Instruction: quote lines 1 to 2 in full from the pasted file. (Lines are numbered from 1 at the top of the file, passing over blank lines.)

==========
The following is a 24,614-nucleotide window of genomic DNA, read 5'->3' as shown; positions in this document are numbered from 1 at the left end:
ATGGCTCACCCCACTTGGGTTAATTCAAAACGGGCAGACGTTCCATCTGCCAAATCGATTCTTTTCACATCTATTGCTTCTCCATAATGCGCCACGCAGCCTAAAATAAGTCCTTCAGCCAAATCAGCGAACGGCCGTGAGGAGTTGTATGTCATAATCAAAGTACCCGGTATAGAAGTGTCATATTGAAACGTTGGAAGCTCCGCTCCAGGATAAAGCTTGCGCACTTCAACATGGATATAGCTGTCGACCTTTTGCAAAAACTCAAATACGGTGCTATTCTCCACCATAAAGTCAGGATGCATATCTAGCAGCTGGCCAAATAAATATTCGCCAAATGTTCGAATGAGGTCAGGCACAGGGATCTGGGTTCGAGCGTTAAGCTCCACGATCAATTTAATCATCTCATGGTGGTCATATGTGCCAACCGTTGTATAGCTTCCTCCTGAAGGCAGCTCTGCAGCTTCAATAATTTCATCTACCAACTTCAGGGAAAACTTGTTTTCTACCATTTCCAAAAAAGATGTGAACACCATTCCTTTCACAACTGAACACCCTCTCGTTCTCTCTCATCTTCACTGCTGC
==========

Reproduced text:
The following is a 24,614-nucleotide window of genomic DNA, read 5'->3' as shown; positions in this document are numbered from 1 at the left end:
ATGGCTCACCCCACTTGGGTTAATTCAAAACGGGCAGACGTTCCATCTGCCAAATCGATTCTTTTCACATCTATTGCTTCTCCATAATGCGCCACGCAGCCTAAAATAAGTCCTTCAGCCAAATCAGCGAACGGCCGTGAGGAGTTGTATGTCATAATCAAAGTACCCGGTATAGAAGTGTCATATTGAAACGTTGGAAGCTCCGCTCCAGGATAAAGCTTGCGCACTTCAACATGGATATAGCTGTCGACCTTTTGCAAAAACTCAAATACGGTGCTATTCTCCACCATAAAGTCAGGATGCATATCTAGCAGCTGGCCAAATAAATATTCGCCAAATGTTCGAATGAGGTCAGGCACAGGGATCTGGGTTCGAGCGTTAAGCTCCACGATCAATTTAATCATCTCATGGTGGTCATATGTGCCAACCGTTGTATAGCTTCCTCCTGAAGGCAGCTCTGCAGCTTCAATAATTTCATCTACCAACTTCAGGGAAAACTTGTTTTCTACCATTTCCAAAAAAGATGTGAACACCATTCCTTTCACAACTGAACACCCTCTCGTTCTCTCTCATCTTCACTGCTGC